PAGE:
A flight protection levy of up to 50p a passenger is part of planned changes to airline insolvency rules following the collapse of Monarch Airlines.
Passengers rather than the taxpayer are to shoulder the cost of repatriating stranded customers as part of government plans for dealing with future airline failures.
The proposal for a Flight Protection Scheme levy of “less than 50p” per person is part of a series of recommendations in the Department of Transport’s Airline Insolvency Review, which was commissioned following the collapse of Monarch Airlines in October 2017.
Monarch’s failure meant 85,000 passengers had to be repatriated by the Civil Aviation Authority in the largest peacetime operation of its kind. It also had to rescue XL Airways customers in 2008.
Lack of protection
Other recommendations include the use of an airline’s own aircraft to repatriate passengers should it fail. The review also wants to improve awareness and take up of safeguards which protect customers when airlines collapse.
Around 80% of passengers who book outbound flights from the UK have some form of protection enabling them to recover the money they paid for tickets that have subsequently become worthless because of airline failure.
However, only those 25% who have bought a travel product protected by the ATOL scheme are assured of being able to get home in a timely way at little or no extra cost. This leaves around 75% of passengers who would need to access and pay for alternative travel arrangements.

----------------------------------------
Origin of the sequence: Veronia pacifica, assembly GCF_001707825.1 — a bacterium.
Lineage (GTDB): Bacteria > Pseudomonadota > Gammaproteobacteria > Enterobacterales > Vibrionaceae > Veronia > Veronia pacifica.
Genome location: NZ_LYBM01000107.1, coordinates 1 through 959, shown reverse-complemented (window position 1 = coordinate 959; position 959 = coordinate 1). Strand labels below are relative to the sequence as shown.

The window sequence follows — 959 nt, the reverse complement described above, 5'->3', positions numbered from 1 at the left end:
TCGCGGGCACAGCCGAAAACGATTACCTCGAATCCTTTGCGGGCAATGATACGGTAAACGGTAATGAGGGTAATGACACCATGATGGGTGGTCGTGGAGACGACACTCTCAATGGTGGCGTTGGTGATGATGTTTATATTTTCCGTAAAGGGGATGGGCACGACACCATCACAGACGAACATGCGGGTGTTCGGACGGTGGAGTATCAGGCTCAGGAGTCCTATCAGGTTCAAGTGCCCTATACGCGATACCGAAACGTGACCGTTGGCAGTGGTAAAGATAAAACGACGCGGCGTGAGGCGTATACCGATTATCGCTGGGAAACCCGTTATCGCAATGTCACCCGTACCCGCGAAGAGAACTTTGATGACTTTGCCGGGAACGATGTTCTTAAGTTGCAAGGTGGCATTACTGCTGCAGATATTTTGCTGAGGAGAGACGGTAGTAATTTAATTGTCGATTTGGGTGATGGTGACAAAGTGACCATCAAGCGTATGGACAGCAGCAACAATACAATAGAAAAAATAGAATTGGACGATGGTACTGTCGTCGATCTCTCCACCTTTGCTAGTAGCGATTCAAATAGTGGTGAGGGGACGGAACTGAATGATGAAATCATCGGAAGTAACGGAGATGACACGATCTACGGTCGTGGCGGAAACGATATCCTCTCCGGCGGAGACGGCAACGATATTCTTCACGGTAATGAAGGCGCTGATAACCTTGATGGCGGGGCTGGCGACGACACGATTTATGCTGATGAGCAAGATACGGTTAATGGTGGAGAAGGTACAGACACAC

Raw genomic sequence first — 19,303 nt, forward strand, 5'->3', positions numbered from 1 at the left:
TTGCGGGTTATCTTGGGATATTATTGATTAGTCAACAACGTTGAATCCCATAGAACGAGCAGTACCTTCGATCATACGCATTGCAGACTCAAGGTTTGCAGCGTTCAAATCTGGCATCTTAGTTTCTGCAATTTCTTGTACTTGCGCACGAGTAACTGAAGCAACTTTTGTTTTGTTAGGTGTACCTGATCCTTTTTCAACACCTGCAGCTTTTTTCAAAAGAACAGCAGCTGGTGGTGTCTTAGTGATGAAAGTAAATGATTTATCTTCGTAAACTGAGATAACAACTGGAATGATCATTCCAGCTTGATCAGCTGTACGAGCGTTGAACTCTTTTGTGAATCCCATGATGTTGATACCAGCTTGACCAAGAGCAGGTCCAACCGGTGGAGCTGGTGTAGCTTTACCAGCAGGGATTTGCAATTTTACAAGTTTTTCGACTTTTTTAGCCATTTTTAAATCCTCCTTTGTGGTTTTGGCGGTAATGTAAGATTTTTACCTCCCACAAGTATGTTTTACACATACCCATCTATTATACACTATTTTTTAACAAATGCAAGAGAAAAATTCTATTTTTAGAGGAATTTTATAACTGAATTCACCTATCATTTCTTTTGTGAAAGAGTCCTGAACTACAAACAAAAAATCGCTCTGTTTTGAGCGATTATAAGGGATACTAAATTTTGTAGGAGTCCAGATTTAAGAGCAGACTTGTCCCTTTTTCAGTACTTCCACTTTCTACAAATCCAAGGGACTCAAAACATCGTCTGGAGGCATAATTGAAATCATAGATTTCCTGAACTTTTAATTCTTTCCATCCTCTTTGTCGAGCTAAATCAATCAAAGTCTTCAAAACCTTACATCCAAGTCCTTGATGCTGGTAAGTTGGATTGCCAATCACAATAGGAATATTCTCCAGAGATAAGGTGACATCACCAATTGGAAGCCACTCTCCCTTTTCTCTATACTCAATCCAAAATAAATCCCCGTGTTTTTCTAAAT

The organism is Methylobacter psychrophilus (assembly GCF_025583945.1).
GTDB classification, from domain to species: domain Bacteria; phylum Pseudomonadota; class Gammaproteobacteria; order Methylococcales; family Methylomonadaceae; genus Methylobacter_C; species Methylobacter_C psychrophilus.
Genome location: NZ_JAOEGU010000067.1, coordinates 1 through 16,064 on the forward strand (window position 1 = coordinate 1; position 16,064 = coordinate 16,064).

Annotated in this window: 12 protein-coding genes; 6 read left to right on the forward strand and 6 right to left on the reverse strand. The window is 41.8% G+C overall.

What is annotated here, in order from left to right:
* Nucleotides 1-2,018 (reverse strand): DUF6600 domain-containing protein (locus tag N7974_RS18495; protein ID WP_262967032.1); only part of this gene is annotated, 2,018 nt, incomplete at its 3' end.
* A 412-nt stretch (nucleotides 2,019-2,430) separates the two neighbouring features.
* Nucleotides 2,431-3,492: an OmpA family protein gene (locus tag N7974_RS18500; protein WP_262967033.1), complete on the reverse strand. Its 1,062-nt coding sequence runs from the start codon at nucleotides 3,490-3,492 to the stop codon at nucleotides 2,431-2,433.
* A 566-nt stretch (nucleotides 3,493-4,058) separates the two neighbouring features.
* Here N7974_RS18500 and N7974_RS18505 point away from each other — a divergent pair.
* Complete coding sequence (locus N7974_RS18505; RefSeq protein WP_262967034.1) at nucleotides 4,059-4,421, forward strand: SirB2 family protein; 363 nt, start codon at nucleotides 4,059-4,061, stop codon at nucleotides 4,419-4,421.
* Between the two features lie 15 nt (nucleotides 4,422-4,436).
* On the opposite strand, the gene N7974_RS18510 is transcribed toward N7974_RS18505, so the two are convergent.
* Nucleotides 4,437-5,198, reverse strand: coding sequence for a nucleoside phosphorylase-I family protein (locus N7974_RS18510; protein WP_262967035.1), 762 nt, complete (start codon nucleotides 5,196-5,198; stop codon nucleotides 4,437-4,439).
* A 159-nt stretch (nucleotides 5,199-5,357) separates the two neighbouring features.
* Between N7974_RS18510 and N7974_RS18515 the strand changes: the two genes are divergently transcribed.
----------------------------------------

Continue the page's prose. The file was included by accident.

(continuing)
Industry rescue fares
Peter Bucks, chair of the Airline Insolvency Review, said: “We know passengers expect to be protected from being stranded overseas if their airline should collapse, but in practice, each year many people fly without any such protection.”
The moves, which are subject to consultation, have been criticised by the airline industry. The Board of Airline Representatives in the UK said the recent failure of WOW Air required no financial intervention from the CAA, with 13 airlines offering rescue fares under an industry voluntary agreement. It also questioned the cost and administration of the proposed levy.
Tim Alderslade, chief executive of Airlines UK, added: “50p may not sound much but airlines operate on wafer thin margins and passengers already pay over £3 billion each year to the Treasury in Air Passenger Duty. The chances of booking with an airline that goes bust remain extremely small.”